Councilor Sheldon Meyer asked, “If we go broke, and if we’re spending all of our money on legal fees, then what do we do? We don’t have money, we don’t have taxes.”

How the city is funded is a major factor that Forsythe brought up.

Dunes City has limited income sources. It receives money from Oregon Department of Transportation, which is restricted for the roads; a hotel tax, which is regulated to marketing and tourism; a tobacco tax; and fees from building permits. One of the city’s biggest income streams is franchise and business license fees.

But the city does not tax its residents.

“We’re talking about services that we don’t have and don’t provide,” Councilor Robert Orr said.  “I’m not saying that I would want to tax anyone, but how do you provide services without having revenue from a tax in the community? I know where we get some of our funds, but we don’t have a budget.”

A major lawsuit could push the city into bankruptcy. Enforcing codes without an infrastructure can cripple justice. The city cannot afford a more robust, full time staff that would help alleviate many of the compliance and communication issues the marijuana situation brought to light.

“The city wants rules and they want regulations and they want us to do these things but we have no teeth,” Councilor Tom Mallen said. “Really, the marijuana issue will continue. If we have some rules that we can enforce, maybe it could be helped. It’s a delicate balance right now. Here we are, trying to deal with things in making decisions, I kind of wonder what type of teeth do we have.”

If these basic functions of a city cannot be met, the council wondered, should Dunes City still be an actual city? 

When asked if some of the city’s problems led to the controversy of marijuana grow sites, and if these issues could lead to an answer about the city's future, Mallen said, “I think it plays into it quite heavily because Dunes City is obviously expressing an opinion that they don’t want marijuana here. So, it would seem, just from all this hullabaloo that we’ve been through, that Dunes City really wants to be a city.”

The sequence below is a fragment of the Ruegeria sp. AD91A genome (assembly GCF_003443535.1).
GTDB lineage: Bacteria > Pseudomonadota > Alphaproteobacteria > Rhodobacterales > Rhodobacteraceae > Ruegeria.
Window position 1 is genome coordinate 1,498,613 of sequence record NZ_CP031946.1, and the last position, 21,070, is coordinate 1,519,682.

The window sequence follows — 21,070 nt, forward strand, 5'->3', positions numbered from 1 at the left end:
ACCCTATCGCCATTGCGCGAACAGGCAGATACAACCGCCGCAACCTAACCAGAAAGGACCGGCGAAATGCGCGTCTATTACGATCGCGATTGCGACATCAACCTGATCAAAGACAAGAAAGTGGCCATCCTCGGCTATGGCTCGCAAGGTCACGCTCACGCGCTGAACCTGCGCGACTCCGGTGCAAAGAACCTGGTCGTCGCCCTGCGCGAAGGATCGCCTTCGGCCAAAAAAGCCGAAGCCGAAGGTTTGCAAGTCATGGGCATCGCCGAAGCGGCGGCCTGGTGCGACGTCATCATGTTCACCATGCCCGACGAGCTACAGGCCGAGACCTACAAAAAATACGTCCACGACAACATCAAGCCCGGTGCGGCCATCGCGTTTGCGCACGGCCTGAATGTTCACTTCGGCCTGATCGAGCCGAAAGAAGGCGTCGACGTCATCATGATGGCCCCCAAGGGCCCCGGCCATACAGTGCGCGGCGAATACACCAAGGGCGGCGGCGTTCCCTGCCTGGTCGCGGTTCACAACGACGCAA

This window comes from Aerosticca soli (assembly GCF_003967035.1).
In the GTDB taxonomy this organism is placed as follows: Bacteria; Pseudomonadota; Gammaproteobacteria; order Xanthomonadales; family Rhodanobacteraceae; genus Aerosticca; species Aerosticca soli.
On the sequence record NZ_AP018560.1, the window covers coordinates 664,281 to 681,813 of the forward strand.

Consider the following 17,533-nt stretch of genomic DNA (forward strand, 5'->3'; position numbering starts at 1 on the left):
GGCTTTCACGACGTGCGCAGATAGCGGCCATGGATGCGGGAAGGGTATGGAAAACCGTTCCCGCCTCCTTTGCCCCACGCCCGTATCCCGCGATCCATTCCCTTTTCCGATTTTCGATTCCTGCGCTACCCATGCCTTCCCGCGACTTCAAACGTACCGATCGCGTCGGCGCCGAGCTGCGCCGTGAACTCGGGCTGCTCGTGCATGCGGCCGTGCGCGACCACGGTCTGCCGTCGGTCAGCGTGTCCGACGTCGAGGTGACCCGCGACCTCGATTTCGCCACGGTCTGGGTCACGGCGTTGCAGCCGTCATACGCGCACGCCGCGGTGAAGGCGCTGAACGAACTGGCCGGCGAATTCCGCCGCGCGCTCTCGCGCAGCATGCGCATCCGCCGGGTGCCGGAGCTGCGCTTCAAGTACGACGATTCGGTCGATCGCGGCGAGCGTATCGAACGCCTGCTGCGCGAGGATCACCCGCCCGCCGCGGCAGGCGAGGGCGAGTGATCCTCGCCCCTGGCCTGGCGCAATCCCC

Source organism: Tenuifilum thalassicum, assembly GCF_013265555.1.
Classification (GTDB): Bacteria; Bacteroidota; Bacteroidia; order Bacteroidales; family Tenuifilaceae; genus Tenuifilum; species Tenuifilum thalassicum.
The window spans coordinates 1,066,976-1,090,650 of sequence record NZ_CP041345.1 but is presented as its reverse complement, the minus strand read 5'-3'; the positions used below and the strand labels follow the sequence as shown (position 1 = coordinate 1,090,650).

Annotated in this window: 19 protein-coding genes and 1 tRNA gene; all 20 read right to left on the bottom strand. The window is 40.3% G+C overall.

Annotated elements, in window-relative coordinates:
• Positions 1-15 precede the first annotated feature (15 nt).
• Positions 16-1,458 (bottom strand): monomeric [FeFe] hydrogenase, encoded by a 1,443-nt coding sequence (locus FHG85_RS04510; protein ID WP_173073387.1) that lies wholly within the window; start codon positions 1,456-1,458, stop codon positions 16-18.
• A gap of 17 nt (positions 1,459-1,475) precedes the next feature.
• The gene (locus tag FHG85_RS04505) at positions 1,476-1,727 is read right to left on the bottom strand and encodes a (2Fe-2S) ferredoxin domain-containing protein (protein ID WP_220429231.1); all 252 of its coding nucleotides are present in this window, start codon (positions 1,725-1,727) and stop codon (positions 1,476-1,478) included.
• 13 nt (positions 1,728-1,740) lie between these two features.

The citizens turned out to protect Dunes City from what they felt was a danger. Therefore, the citizens want a “city” — with systems in place including police, courts and community engagement.  Because of this, the council has begun to take steps toward becoming a city. Forsythe will be speaking with Mayor Joe Henry and City Manager Erin Reynolds, both of Florence, to find out how the larger city approached funding and city ordinances.

Dunes City Council will also look into IGAs with police services, such as the Florence Police Department, and pressuring Lane County to develop a plan for court systems.

In the meantime, the city council, planning commission and city staff will work on revising city ordinances, laws and the Dunes City Comprehensive Plan.  

But they can’t do this on their own, councilors contended. They need more help from the community, not just on controversial issues.

Regarding the entire marijuana debate, Forsythe looks at it as a growing experience.

“I think it’s a good thing,” he said. “When we look back on it in a couple of years, we’ll go, ‘You know what? We did what we could and we’ll make sure it’s handled correctly whichever way it goes.’ I trust all of these guys up here to do things because it’s the right thing to do, not because it’s the thing they want to happen. We’ll make it work for the community.”

As for the existing marijuana grow operations, Wells felt that, if the public approves the ban in November, the city won’t be faced with the issue forever.

“They’ll eventually go away,” he said. “We won’t have these in Dunes city, eventually. When that person is gone and no longer part of Dunes City, then that permit is gone also. And then it will be up to us to use this knowledge and prevent any other commercials from coming into town.”

Or, Wells said, the community could eventually decide to accept them.

“If November comes and people, say, ‘It’s okay, we don’t mind having commercial grows here,’ then we have to instruct staff to figure out where the heck we can allow them to be and not be caught again like we were this time,” he said.

Until that happens, Forsythe and Wells advised calm in the continued discussion surrounding marijuana.

“We have to be civil, whether we agree or disagree,” Forsythe said. “If not, things will take their course, but I don’t tolerate anything in my life that isn’t a civil interaction.”

Wells continued, “It would work against our cause if that started happening. It’s legal. Do I agree with it? No. But it’s legal and I would hate to have any vigilante stuff going on.

He pointed out that beyond a very vocal contingent of the public, the majority of Dunes City has not been involved with the marijuana issue.

“There’s the vast majority of people out there who don’t come to the meetings, either side, that just want to live in Dunes City,” he said.

After the Oct. 25 meeting where the councilors allowed the LUCS to remain, Meyer pointed at the Dunes City Logo hanging above the council chamber. It read “Dunes City, A Nice Place to Live.”

Meyer turned to the council and smiled, saying, “Even with the stuff going on, Dunes City is still a nice place to live.”